HIV vaccine design has made breakthrough progress
A team of researchers from The Scripps Research Institute (TSRI) has designed a new immunogen based on the structures of the envelope glycoprotein from a common HIV subtype, HIV-C. This immunogen may aid in developing a vaccine that fights against multiple strains of HIV.
The human immunodeficiency virus (HIV) is the cause of acquired immunodeficiency syndrome (AIDS), a condition in which a compromised immune system allows life-threatening opportunistic infections and cancers to thrive. According to estimates, HIV affected about 36.7 million people around the world in 2015, killing more than 1 million people in the same year.
The treatment of HIV has improved greatly due to the use of antiretroviral (ARV) drugs. However, these drugs do not cure people of HIV or AIDS and people have to take them for a lifetime. Once a person with HIV stops taking the drugs, the virus can become active again. Additionally, long-term use of ARVs has side effects, such as diarrhea, fatigue, skin rashes, and trouble sleeping.
Despite advances in our understanding of HIV infection, it is still difficult to find a powerful drug or vaccine for HIV. Firstly, HIV is severely species restricted: only humans and chimpanzees have shown to be susceptible to infection. This limits the use of animal models in HIV research. Secondly, HIV mutates too rapidly for the immune system to combat, because its genetic material is RNA rather than DNA. Currently, there are many different strains of HIV circulating around the world. HIV clade A (HIV-A), HIV clade B (HIV-B), and HIV clade C (HIV-C) are among the most prevalent threats.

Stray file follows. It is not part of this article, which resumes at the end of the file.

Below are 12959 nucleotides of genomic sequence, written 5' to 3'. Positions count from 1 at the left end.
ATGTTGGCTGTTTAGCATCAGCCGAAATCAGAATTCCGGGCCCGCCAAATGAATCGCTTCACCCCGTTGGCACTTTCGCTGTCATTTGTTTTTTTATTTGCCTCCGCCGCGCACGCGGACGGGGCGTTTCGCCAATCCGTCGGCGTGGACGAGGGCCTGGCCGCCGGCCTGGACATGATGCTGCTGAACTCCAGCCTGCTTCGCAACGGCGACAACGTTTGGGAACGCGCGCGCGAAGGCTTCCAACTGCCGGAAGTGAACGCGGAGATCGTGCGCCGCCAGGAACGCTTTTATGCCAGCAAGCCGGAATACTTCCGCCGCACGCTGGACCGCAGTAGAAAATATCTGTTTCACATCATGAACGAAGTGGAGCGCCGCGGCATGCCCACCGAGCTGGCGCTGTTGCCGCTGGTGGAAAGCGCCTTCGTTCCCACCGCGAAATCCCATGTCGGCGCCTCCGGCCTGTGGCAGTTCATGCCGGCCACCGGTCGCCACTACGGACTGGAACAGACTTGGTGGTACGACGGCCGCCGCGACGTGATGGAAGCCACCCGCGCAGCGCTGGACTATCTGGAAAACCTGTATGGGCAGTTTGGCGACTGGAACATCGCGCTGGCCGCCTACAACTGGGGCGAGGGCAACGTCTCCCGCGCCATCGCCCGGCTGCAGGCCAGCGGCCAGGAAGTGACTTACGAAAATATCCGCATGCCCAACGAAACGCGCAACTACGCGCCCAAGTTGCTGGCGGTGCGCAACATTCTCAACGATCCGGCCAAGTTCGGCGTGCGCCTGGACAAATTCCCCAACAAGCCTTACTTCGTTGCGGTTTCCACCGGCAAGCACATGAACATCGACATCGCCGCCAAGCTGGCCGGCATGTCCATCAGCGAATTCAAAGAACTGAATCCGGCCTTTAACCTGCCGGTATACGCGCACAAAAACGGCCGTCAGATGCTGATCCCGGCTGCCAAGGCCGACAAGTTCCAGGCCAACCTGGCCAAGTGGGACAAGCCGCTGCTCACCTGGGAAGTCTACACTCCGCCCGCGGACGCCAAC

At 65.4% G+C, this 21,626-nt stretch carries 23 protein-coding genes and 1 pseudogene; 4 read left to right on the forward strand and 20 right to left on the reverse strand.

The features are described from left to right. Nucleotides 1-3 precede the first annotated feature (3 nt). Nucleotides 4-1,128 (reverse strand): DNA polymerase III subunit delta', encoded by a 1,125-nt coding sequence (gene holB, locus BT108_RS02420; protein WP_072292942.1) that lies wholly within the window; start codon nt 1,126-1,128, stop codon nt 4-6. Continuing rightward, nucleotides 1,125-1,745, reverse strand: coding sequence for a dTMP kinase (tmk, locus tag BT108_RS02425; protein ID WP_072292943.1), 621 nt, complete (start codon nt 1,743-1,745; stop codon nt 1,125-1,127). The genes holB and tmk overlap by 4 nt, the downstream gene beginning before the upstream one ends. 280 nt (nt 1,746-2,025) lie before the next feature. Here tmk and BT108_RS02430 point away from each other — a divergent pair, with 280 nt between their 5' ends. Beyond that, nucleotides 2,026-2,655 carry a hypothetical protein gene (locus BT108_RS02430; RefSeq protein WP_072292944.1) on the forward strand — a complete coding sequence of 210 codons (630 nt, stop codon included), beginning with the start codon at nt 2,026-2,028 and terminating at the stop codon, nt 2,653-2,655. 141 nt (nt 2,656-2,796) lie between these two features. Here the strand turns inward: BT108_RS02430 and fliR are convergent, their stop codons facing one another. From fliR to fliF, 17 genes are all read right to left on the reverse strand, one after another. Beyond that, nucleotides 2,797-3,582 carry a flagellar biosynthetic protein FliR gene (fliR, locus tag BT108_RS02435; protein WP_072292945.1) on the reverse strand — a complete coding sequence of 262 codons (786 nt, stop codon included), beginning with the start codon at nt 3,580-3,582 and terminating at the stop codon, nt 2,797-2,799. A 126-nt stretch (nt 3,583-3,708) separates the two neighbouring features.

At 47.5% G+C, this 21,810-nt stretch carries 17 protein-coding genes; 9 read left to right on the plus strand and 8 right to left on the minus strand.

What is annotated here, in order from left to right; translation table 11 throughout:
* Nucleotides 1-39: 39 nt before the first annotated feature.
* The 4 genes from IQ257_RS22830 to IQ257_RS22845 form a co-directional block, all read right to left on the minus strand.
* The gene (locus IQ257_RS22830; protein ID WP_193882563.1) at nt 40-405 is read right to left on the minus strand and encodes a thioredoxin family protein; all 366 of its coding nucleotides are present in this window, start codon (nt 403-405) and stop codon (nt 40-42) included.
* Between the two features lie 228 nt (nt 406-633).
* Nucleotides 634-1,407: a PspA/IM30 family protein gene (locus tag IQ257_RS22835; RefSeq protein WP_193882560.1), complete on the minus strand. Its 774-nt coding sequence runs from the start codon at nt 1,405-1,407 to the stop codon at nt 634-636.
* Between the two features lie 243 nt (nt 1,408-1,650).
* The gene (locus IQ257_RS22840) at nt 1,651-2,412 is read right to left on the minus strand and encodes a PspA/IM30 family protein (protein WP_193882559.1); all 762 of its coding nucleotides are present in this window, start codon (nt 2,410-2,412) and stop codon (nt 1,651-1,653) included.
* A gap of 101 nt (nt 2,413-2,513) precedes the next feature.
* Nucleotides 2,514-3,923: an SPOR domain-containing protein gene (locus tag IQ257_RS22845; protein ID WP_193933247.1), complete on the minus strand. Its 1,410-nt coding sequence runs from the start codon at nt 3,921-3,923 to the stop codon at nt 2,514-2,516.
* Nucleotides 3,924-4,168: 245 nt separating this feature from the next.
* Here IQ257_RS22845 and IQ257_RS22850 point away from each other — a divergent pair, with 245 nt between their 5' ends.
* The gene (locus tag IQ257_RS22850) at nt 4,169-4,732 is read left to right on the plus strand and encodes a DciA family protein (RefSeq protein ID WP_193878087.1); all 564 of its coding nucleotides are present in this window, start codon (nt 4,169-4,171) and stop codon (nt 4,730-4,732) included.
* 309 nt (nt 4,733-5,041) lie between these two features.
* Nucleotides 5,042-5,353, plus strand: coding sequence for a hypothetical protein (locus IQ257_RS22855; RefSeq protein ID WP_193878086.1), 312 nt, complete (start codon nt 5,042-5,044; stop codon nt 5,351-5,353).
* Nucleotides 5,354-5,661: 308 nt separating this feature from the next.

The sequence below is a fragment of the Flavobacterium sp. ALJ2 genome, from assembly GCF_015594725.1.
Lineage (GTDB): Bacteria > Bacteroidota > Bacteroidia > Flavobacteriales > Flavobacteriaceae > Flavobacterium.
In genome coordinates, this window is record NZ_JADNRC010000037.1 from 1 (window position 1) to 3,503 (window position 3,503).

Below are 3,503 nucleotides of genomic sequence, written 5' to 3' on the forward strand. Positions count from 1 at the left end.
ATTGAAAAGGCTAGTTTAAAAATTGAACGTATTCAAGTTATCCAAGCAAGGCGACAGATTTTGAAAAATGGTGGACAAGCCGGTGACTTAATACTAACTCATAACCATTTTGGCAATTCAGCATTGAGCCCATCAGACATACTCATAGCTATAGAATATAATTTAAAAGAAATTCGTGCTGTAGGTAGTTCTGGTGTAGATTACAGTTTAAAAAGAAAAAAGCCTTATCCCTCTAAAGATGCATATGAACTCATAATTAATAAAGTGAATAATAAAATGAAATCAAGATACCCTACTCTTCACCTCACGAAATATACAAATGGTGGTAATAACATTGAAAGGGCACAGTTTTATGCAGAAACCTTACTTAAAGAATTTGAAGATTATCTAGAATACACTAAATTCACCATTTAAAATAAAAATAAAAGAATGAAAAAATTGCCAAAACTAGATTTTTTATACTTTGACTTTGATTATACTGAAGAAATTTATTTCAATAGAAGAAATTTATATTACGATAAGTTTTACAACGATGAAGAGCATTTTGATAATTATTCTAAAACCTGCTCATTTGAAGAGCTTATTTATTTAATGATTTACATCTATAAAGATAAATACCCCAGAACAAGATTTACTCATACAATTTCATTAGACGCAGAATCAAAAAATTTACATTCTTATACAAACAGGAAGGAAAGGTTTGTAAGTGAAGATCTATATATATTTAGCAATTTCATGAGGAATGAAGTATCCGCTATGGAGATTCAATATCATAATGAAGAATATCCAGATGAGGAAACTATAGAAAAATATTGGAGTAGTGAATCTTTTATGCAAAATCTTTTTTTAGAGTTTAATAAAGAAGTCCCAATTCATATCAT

A successful vaccine needs to protect against multiple strains. Therefore, it is important to identify a set of immunogens that could elicit immune responses against various HIV strains. TSRI researchers focused on HIV envelope glycoprotein (Env), because this viral protein plays a vital role in the ability of HIV to enter host cells and is the sole antibody target on the surface of HIV.
Env structures of HIV-A, B, and G have been solved, and scientists have generated mimics of these Env structures, which elicit neutralizing antibodies. However, Env structure of HIV-C has not yet been obtained. In this study, TSRI researchers generated a stabilized, soluble HIV-C Env (16055 NFL) and determined its crystal structure.
The study is published 16 May 2017 in Immunity.